From Latin infinitus, infinite is what does not have (nor can have) term or end . The concept is used in various fields, such as math , the philosophy and the astronomy .
Ordinal numbers are those that indicate the position of an element in a ordered sequence that extends to infinity . In general it can be said that numbers they are always infinite, since their succession finds no limit. In other words: if one begins to count (1, 2, 3 ...), he must decide when to stop because, otherwise, there will always be a number that follows the last one.
He symbol infinity looks like the lemniscata curve . It is not clear what its origin is, although it is believed that it could come from very old religious or alchemical symbols.
In everyday language, the use of the concept of infinity does not necessarily imply something without final, but can be used to refer to something that is presented in large numbers or whose dimensions are very considerable. For example: “The possibilities offered by this agreement are endless”, "The engine allows you to render infinite detail on any device thanks to its revolutionary algorithm".
Infinity can also be a imprecise place, either because of its remoteness or vagueness : "When he looked through the lock, he noticed that the corridor was lost in infinity".
The idea of infinity implies the existence of various paradoxes. One of the best known refers to a infinite hotel . This metaphor, proposed by the German mathematician David Hilbert (1862-1943), speaks of the existence of a hotel that can accept more guests even if it is full, as it contains infinite rooms.
The Olbers paradox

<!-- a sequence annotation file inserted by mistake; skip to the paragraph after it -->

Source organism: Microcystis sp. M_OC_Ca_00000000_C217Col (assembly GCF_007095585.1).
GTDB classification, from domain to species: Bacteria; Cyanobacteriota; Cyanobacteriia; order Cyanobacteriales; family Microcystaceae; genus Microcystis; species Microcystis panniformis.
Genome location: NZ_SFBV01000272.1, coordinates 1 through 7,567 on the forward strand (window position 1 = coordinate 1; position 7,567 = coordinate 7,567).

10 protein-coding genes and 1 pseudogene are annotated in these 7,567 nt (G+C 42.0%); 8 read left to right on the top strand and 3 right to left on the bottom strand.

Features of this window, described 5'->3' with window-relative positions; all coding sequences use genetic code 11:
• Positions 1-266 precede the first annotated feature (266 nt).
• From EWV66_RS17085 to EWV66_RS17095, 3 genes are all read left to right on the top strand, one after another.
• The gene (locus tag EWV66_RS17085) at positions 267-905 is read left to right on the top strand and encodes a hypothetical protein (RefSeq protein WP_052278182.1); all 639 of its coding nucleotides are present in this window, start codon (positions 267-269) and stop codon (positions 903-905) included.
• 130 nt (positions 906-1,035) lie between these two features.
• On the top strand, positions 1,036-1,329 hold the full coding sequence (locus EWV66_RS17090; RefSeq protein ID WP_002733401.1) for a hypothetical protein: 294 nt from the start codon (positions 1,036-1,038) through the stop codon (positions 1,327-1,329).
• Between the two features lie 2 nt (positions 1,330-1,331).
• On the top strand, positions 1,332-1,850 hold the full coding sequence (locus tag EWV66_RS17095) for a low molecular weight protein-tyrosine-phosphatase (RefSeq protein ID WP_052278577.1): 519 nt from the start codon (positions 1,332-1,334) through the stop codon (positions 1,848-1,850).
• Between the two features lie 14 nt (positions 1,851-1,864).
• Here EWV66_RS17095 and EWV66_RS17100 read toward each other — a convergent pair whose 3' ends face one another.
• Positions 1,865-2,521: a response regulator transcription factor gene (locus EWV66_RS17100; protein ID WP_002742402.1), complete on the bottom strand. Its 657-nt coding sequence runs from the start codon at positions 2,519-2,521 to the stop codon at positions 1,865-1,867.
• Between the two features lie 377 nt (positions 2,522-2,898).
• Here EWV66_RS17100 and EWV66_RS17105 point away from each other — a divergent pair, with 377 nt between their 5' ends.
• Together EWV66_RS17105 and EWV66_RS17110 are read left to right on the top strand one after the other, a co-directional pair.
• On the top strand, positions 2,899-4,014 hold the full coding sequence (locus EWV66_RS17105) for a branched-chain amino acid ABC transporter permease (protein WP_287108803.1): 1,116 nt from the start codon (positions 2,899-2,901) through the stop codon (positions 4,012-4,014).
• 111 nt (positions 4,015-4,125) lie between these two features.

As noted, say that the Universe it is infinite contradicts the darkness of the sky at night, and this is the basis of Olbers' paradox; it ensures that if the cosmos if it were really infinite, then any line drawn from the eyes of a terrestrial towards the sky should at least pass a star, which would show a constant brightness. Physicist and astronomer Whilhelm Olbers, a native of Germany, recorded these ideas during the 1820s.
For there to be a paradox, first of all there must be a minimum of two apparently valid reasonings that, when applied to the same subject, return opposite results. In this case, if the theory of a sky always bright then it is the reasoning that opposes the one used by astronomers who accept a space Black among the stars.
Since the seventeenth century, long before the birth of Olbers, several astronomers warned of this paradox; such was the case of Johannes Kepler, also German, who used it to complement his studies about the Universe and its supposed quality of infinity; In the early 1700s, Edmund Halley, from Great Britain, tried to justify the fact that there were dark areas in the sky by proposing that, although the Universe is indeed infinite, stars They do not have a uniform distribution.
He job The latter served as inspiration for Jean-Philippe Loys de Chéseaux, Swiss, who studied the paradox and suggested two possibilities: the universe is not infinite; it is, but the intensity of the light coming from the stars decreases rapidly with distance, perhaps because of some space material that absorbs it.
Olbers, similarly, proposed the presence of some matter that would block much of the light of the stars, in their attempt to explain the dark spaces. At present, it is believed that this solution is not possible, since such matter should be heated over time to shine as brightly as a star.